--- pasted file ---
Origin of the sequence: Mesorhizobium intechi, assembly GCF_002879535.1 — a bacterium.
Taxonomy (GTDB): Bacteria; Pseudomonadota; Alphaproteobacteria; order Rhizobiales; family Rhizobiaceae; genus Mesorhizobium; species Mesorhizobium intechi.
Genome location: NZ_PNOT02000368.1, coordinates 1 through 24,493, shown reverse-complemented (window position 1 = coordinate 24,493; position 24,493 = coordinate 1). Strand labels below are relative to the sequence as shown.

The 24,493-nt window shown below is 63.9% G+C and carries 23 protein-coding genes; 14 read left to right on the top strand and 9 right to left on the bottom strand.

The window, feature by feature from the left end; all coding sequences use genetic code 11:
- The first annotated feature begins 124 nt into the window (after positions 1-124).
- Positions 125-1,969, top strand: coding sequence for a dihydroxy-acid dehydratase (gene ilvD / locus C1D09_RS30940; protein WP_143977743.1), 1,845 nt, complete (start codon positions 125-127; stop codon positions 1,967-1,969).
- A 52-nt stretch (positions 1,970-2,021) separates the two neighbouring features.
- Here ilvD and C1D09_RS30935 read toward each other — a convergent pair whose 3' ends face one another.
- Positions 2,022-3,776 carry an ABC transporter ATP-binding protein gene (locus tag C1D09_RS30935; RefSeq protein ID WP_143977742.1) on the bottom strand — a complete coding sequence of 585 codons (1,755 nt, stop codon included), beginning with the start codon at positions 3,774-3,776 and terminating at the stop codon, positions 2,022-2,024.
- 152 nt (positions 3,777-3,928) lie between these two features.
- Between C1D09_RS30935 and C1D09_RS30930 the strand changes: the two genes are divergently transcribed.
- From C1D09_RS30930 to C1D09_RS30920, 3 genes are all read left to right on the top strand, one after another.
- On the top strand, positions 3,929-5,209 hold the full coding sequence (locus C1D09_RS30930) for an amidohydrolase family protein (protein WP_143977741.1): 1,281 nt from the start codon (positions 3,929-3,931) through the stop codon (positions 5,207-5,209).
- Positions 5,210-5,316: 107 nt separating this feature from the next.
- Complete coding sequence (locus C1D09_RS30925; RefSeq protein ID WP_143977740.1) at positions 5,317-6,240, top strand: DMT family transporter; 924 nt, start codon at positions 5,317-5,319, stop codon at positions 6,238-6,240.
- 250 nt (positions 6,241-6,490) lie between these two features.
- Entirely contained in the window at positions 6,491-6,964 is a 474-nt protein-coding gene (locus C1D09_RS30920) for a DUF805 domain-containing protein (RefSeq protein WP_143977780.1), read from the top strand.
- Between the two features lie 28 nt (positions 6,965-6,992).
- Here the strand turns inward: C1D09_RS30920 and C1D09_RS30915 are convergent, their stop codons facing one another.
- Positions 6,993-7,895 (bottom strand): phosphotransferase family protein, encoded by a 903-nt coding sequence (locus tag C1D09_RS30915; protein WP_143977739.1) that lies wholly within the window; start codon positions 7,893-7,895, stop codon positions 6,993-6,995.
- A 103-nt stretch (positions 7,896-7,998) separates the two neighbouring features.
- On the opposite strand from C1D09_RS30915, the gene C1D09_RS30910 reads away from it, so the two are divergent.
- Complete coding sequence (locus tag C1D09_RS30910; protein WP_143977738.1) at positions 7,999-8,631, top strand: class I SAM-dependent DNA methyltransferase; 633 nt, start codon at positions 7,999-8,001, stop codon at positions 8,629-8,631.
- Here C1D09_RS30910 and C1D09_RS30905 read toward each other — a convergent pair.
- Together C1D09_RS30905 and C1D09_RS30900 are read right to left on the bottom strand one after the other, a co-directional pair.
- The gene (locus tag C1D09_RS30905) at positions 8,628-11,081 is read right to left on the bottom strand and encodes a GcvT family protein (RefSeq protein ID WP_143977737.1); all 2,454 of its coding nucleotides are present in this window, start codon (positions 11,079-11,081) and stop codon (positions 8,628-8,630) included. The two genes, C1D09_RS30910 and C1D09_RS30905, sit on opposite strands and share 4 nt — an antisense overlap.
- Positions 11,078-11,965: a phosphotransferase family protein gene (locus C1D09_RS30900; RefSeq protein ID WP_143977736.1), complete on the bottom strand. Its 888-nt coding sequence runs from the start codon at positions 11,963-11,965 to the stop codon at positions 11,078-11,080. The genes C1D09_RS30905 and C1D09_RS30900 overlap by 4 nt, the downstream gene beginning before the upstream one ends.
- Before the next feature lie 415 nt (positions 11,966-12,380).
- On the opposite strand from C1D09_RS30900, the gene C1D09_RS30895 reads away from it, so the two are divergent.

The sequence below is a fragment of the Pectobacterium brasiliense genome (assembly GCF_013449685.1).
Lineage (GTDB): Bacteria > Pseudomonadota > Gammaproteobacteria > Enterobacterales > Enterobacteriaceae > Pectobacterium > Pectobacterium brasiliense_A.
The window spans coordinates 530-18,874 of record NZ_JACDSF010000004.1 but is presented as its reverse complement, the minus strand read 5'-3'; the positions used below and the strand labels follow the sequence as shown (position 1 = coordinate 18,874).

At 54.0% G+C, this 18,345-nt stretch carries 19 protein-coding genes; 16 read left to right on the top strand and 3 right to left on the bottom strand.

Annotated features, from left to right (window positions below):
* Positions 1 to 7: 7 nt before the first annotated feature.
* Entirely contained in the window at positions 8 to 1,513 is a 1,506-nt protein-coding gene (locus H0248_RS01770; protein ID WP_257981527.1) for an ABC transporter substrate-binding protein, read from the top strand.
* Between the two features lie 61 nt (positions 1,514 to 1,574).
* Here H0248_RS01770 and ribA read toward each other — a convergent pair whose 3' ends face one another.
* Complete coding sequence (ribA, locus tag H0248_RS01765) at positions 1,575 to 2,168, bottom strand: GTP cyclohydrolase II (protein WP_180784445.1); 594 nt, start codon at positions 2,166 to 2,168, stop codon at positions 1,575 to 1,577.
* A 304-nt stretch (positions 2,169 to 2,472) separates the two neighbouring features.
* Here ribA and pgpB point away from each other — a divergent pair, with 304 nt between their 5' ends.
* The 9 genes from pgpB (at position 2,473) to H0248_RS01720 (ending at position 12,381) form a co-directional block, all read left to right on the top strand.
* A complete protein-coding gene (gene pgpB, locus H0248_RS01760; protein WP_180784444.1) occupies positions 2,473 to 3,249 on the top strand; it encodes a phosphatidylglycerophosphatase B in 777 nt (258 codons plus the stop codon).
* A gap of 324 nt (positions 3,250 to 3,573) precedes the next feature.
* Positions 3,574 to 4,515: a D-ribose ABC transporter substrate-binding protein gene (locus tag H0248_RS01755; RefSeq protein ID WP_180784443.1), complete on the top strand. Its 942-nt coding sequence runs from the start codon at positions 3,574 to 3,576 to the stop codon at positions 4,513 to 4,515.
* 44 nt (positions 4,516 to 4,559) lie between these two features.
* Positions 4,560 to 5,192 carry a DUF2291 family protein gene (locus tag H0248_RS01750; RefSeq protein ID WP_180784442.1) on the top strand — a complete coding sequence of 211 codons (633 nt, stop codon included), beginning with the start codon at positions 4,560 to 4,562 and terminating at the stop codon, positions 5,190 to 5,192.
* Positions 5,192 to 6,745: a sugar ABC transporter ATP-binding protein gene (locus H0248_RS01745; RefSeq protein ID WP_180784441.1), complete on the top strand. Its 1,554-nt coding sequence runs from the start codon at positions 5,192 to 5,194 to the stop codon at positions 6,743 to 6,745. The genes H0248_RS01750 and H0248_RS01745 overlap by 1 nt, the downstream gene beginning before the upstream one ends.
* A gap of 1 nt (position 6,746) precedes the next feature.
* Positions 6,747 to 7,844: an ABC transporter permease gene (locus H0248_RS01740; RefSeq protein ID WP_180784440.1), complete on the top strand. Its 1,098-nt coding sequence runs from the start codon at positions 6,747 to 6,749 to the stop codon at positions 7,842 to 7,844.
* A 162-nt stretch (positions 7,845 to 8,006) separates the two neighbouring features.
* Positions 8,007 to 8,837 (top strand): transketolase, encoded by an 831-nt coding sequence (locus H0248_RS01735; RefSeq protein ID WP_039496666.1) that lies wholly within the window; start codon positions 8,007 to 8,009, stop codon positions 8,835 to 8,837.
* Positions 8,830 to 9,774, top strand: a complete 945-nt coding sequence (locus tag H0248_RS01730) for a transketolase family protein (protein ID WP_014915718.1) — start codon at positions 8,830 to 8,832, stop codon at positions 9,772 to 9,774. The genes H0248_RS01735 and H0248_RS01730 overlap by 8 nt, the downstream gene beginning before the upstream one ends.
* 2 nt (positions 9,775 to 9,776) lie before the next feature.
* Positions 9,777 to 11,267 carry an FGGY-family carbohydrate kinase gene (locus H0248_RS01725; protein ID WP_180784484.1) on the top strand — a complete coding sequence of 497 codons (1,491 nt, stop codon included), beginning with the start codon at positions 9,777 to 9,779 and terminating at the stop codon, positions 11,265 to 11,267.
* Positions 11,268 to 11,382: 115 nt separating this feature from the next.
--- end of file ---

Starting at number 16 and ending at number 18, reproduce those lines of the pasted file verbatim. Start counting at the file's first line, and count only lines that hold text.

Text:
- Complete coding sequence (locus C1D09_RS30925; RefSeq protein ID WP_143977740.1) at positions 5,317-6,240, top strand: DMT family transporter; 924 nt, start codon at positions 5,317-5,319, stop codon at positions 6,238-6,240.
- 250 nt (positions 6,241-6,490) lie between these two features.
- Entirely contained in the window at positions 6,491-6,964 is a 474-nt protein-coding gene (locus C1D09_RS30920) for a DUF805 domain-containing protein (RefSeq protein WP_143977780.1), read from the top strand.